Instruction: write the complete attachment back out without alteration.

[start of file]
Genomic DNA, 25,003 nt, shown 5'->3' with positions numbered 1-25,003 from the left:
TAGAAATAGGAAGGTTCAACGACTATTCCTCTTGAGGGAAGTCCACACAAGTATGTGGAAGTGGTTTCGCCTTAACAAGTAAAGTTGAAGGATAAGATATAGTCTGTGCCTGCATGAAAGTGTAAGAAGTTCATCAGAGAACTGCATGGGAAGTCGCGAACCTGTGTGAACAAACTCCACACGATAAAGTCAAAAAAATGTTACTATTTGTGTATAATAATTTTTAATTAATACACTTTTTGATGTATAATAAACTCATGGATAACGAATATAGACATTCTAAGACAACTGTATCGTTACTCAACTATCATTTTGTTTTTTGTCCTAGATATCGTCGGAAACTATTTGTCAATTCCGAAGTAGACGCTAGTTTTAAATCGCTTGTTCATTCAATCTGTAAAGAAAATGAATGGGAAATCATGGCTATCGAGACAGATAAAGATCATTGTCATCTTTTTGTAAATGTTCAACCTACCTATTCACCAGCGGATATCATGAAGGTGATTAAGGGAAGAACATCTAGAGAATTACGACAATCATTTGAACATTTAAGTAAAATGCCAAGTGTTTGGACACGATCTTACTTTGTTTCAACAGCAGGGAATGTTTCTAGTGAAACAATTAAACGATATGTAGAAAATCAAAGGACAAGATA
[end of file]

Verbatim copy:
Genomic DNA, 25,003 nt, shown 5'->3' with positions numbered 1-25,003 from the left:
TAGAAATAGGAAGGTTCAACGACTATTCCTCTTGAGGGAAGTCCACACAAGTATGTGGAAGTGGTTTCGCCTTAACAAGTAAAGTTGAAGGATAAGATATAGTCTGTGCCTGCATGAAAGTGTAAGAAGTTCATCAGAGAACTGCATGGGAAGTCGCGAACCTGTGTGAACAAACTCCACACGATAAAGTCAAAAAAATGTTACTATTTGTGTATAATAATTTTTAATTAATACACTTTTTGATGTATAATAAACTCATGGATAACGAATATAGACATTCTAAGACAACTGTATCGTTACTCAACTATCATTTTGTTTTTTGTCCTAGATATCGTCGGAAACTATTTGTCAATTCCGAAGTAGACGCTAGTTTTAAATCGCTTGTTCATTCAATCTGTAAAGAAAATGAATGGGAAATCATGGCTATCGAGACAGATAAAGATCATTGTCATCTTTTTGTAAATGTTCAACCTACCTATTCACCAGCGGATATCATGAAGGTGATTAAGGGAAGAACATCTAGAGAATTACGACAATCATTTGAACATTTAAGTAAAATGCCAAGTGTTTGGACACGATCTTACTTTGTTTCAACAGCAGGGAATGTTTCTAGTGAAACAATTAAACGATATGTAGAAAATCAAAGGACAAGATA